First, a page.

Ears and Diving

By Fred Bove, M.D., Ph.D.

A diver visited my office recently because she was having difficulty equalizing her ears. She had a history of hayfever, often had nasal congestion and occasionally used antihistamines. She had difficulty clearing on all of her diving vacations. Another trip was coming up and she was seeking advice on how to prevent ear squeeze. Upon examining her, I found her allergies caused complete blockage of her nasal airways and Eustachian tubes.

Ear problems occur during descent because of Boyle’s Law, which dictates that the volume of the air space in the middle ear will shrink as pressure increases unless equalization occurs through the Eustachian tube (or through a perforated ear- drum). The middle ear is the air filled space behind the drum. It contains the small bones that transmit sound to the cochlea, where there are specialized nerve cells that convert vibrations into the sensation of sound. The Eustachian tube, which connects the middle ear to the throat, provides pressure equalization (see the diagram).


Ear squeeze or middle ear barotrauma occurs when the middle ear cannot be equalized with ambient pressure. Squeeze is always accompanied by pain, which should be a signal to stop your descent and equalize. Squeeze causes injury to the eardrum and when severe, causes hemorrhage into the middle ear and rupture of the eardrum. Difficulty clearing or equalizing the ears is a problem every diver has experienced. Inability to equalize occurs when you cannot open the Eustachian tube to allow air to enter the middle ear and balance the pressure across the eardrum (see the ear diagram). If you have constant trouble equalizing, have evaluation by an ear and nose specialist to find out why.


Round window rupture (RWR) is a serious barotrauma injury caused by trying to equalize forcefully during descent. The Valsalva maneuver is performed by pinching the nose and bearing down gently to increase the pressure in the mouth and nasal passages. If the Eustachian tube is blocked, the middle ear pressure will be below ambient and the large pressure difference can tear the round window (see diagram). When the round window tears, fluid from the inner ear leaks into the middle ear, hearing is lost, vertigo occurs and hissing or buzzing is heard constantly. The tear in the round window may heal itself but surgery is often needed. If repair is incomplete, permanent partial hearing loss is likely and diving is no longer recommended.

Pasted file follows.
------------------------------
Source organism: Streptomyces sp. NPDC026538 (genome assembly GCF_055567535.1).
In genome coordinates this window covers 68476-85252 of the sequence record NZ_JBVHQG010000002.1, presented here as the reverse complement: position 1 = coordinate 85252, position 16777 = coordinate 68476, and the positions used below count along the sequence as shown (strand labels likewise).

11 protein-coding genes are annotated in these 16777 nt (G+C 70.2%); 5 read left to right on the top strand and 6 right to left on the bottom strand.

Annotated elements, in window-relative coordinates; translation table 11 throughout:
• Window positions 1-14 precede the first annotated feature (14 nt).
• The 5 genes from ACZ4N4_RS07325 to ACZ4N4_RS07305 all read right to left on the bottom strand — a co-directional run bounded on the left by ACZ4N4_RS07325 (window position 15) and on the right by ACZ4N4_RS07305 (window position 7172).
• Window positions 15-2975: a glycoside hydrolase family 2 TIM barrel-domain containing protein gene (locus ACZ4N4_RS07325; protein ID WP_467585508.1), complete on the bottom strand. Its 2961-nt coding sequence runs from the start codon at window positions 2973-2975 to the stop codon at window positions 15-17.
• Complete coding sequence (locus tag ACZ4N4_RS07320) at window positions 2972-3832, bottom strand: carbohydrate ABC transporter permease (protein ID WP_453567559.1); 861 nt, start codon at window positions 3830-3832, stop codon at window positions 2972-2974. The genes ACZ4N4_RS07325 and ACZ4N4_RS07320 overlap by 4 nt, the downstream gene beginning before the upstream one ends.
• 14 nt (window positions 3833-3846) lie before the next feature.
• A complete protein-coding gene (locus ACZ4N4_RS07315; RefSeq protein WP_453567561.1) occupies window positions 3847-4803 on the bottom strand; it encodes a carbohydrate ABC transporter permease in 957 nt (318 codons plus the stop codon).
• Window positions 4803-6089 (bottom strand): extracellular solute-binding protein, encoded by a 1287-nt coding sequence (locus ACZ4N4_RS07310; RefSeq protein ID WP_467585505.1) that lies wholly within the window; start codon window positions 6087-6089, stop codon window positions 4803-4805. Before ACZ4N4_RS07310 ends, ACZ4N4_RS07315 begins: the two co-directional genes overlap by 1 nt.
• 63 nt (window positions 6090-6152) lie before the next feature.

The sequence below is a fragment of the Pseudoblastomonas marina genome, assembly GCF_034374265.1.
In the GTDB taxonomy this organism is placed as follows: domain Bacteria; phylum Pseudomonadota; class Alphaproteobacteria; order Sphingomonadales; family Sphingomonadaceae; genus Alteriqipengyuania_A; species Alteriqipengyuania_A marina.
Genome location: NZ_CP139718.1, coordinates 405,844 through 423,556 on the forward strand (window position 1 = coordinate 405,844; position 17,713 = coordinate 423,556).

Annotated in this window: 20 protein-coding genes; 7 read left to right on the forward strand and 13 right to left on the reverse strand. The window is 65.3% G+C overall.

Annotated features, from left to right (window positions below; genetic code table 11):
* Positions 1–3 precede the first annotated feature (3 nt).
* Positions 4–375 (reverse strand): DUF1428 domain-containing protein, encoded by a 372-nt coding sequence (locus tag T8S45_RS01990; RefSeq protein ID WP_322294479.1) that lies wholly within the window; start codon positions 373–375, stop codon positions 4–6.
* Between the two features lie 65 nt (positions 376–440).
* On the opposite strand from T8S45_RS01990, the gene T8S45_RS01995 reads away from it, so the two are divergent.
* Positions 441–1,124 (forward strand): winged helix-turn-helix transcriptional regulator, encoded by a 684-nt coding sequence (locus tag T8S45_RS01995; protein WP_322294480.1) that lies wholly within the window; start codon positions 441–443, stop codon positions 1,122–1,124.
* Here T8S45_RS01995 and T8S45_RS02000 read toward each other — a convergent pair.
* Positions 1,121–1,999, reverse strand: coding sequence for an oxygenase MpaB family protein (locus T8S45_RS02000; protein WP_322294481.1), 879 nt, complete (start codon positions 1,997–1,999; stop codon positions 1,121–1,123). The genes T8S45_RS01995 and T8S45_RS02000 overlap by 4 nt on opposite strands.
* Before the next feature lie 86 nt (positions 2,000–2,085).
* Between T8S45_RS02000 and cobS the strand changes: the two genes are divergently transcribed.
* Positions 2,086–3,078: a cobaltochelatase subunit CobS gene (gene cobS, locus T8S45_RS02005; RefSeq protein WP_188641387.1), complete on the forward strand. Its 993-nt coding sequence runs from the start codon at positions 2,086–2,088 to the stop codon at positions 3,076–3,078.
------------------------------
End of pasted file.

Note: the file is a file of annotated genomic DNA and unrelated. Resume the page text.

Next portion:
If your ears do not equalize and your eardrum ruptures, cold water will enter through the perforation, upset the balance mechanism and cause sudden vertigo, dizziness or even vomiting. Diving must be avoided for several weeks after a perforation. If you rupture an eardrum while diving, you should see a physician, get treatment to prevent ear infection and wait for healing to occur. You may be unable to dive for three to four weeks but with proper care, the drum will heal. After an examination by your doctor, you should be able to dive again.

Chronic eardrum perforations usually occur when there is poor Eustachian tube function owing to allergy or chronic sinus infection. Individuals who have a permanent eardrum perforation need a consultation with an ear, nose and throat specialist.

Water entering the middle ear from a perforated eardrum can result in a middle ear infection, permanent perforation of the drum and reduced hearing. If you get a middle ear infection, you will need antibiotics and a decongestant for a week or more.


With proper care, you can avoid ear squeeze. Practice doing a gentle Valsalva maneuver at home to test your ability to equalize the middle ear. If your Eustachian tubes are working properly, you will hear a soft squeak or the sound of air rushing into both middle ears.

If you cannot “pop” your ears with this simple exercise, then you will have difficulty when diving. A pseudoephedrine (Sudafed) tablet taken an hour before diving or an antihistamine may help reduce swelling in the nose. A saline nasal spray also shrinks the swollen membranes and helps wash out the secretions. For severe allergies with swollen nasal membranes, antihistamines and a steroid nasal spray are often effective.

To avoid ear squeeze, be sure there is no congestion in your nose or throat when you dive. Begin clearing your ears on the surface before you descend and continue to clear every foot or two. Descend feet first to prevent changes in the throat that will block the Eustachian tubes when you head is down. Waiting for ear pain to occur before you try to equalize is a bad habit. You cannot usually clear a blocked ear at this stage. You must ascend three or four feet, equalize, then try another descent. If you still have trouble after using the correct method of clearing, have an ear, nose and throat exam by a doctor who knows diving medicine.

When U/W, all the tissues of the body are subjected to the increased pressure. The ears can detect the minuscule pressure changes caused by sound and are easily injured by large pressure changes. You are likely to experience ear problems sometime during your lifetime. Protecting your ears during diving requires careful attention to the health of your nose and throat and to your technique for equalizing your ears. You can find more on diving medicine on our Web site: www.scubamed.com.